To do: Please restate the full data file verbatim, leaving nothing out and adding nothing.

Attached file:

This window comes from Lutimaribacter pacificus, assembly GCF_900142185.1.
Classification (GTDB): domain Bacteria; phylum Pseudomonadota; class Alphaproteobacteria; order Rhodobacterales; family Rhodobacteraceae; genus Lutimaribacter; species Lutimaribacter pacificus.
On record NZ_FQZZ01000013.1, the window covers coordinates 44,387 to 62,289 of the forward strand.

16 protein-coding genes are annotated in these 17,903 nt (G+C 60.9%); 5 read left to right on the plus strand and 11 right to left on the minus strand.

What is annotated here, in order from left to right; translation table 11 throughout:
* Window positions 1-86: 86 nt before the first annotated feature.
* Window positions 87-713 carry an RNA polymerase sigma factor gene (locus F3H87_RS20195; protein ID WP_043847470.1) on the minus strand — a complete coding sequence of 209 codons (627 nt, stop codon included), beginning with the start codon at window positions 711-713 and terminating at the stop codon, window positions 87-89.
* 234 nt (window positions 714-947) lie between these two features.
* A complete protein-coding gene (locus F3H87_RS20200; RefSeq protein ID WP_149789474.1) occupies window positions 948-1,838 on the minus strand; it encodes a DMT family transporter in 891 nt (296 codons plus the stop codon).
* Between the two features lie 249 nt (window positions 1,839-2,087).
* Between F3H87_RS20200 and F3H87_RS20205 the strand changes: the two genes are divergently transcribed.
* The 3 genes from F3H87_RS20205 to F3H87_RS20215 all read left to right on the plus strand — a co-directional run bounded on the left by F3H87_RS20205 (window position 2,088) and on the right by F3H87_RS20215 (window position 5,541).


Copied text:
This window comes from Lutimaribacter pacificus, assembly GCF_900142185.1.
Classification (GTDB): domain Bacteria; phylum Pseudomonadota; class Alphaproteobacteria; order Rhodobacterales; family Rhodobacteraceae; genus Lutimaribacter; species Lutimaribacter pacificus.
On record NZ_FQZZ01000013.1, the window covers coordinates 44,387 to 62,289 of the forward strand.

16 protein-coding genes are annotated in these 17,903 nt (G+C 60.9%); 5 read left to right on the plus strand and 11 right to left on the minus strand.

What is annotated here, in order from left to right; translation table 11 throughout:
* Window positions 1-86: 86 nt before the first annotated feature.
* Window positions 87-713 carry an RNA polymerase sigma factor gene (locus F3H87_RS20195; protein ID WP_043847470.1) on the minus strand — a complete coding sequence of 209 codons (627 nt, stop codon included), beginning with the start codon at window positions 711-713 and terminating at the stop codon, window positions 87-89.
* 234 nt (window positions 714-947) lie between these two features.
* A complete protein-coding gene (locus F3H87_RS20200; RefSeq protein ID WP_149789474.1) occupies window positions 948-1,838 on the minus strand; it encodes a DMT family transporter in 891 nt (296 codons plus the stop codon).
* Between the two features lie 249 nt (window positions 1,839-2,087).
* Between F3H87_RS20200 and F3H87_RS20205 the strand changes: the two genes are divergently transcribed.
* The 3 genes from F3H87_RS20205 to F3H87_RS20215 all read left to right on the plus strand — a co-directional run bounded on the left by F3H87_RS20205 (window position 2,088) and on the right by F3H87_RS20215 (window position 5,541).